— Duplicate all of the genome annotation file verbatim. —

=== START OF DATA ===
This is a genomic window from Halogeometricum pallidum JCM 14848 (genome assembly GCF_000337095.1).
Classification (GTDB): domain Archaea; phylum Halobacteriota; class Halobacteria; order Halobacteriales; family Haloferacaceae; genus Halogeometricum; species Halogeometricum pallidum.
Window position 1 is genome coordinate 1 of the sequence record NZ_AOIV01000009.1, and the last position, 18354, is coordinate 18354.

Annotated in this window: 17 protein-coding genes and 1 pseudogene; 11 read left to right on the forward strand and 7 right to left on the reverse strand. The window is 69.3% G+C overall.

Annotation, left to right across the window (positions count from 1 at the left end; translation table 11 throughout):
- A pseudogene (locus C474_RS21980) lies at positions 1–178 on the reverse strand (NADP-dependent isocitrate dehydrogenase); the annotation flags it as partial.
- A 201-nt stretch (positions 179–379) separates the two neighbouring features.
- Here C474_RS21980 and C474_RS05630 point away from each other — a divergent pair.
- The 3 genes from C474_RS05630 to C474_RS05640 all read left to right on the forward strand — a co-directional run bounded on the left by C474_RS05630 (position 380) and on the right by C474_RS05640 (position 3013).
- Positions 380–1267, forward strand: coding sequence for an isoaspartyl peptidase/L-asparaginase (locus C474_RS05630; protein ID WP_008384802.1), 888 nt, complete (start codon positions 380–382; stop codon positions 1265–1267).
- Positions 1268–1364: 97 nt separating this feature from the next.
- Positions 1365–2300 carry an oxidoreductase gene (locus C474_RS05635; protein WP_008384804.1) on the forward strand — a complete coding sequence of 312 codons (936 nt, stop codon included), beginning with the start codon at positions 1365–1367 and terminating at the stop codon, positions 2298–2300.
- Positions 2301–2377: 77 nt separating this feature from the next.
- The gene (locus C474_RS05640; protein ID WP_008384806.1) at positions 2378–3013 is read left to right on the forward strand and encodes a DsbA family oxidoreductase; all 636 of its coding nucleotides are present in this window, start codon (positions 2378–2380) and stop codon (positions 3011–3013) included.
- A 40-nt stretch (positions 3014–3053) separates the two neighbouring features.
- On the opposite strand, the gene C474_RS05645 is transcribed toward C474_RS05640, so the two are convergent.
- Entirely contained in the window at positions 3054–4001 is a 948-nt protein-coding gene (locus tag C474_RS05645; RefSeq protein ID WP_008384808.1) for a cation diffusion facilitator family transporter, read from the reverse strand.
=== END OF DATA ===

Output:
This is a genomic window from Halogeometricum pallidum JCM 14848 (genome assembly GCF_000337095.1).
Classification (GTDB): domain Archaea; phylum Halobacteriota; class Halobacteria; order Halobacteriales; family Haloferacaceae; genus Halogeometricum; species Halogeometricum pallidum.
Window position 1 is genome coordinate 1 of the sequence record NZ_AOIV01000009.1, and the last position, 18354, is coordinate 18354.

Annotated in this window: 17 protein-coding genes and 1 pseudogene; 11 read left to right on the forward strand and 7 right to left on the reverse strand. The window is 69.3% G+C overall.

Annotation, left to right across the window (positions count from 1 at the left end; translation table 11 throughout):
- A pseudogene (locus C474_RS21980) lies at positions 1–178 on the reverse strand (NADP-dependent isocitrate dehydrogenase); the annotation flags it as partial.
- A 201-nt stretch (positions 179–379) separates the two neighbouring features.
- Here C474_RS21980 and C474_RS05630 point away from each other — a divergent pair.
- The 3 genes from C474_RS05630 to C474_RS05640 all read left to right on the forward strand — a co-directional run bounded on the left by C474_RS05630 (position 380) and on the right by C474_RS05640 (position 3013).
- Positions 380–1267, forward strand: coding sequence for an isoaspartyl peptidase/L-asparaginase (locus C474_RS05630; protein ID WP_008384802.1), 888 nt, complete (start codon positions 380–382; stop codon positions 1265–1267).
- Positions 1268–1364: 97 nt separating this feature from the next.
- Positions 1365–2300 carry an oxidoreductase gene (locus C474_RS05635; protein WP_008384804.1) on the forward strand — a complete coding sequence of 312 codons (936 nt, stop codon included), beginning with the start codon at positions 1365–1367 and terminating at the stop codon, positions 2298–2300.
- Positions 2301–2377: 77 nt separating this feature from the next.
- The gene (locus C474_RS05640; protein ID WP_008384806.1) at positions 2378–3013 is read left to right on the forward strand and encodes a DsbA family oxidoreductase; all 636 of its coding nucleotides are present in this window, start codon (positions 2378–2380) and stop codon (positions 3011–3013) included.
- A 40-nt stretch (positions 3014–3053) separates the two neighbouring features.
- On the opposite strand, the gene C474_RS05645 is transcribed toward C474_RS05640, so the two are convergent.
- Entirely contained in the window at positions 3054–4001 is a 948-nt protein-coding gene (locus tag C474_RS05645; RefSeq protein ID WP_008384808.1) for a cation diffusion facilitator family transporter, read from the reverse strand.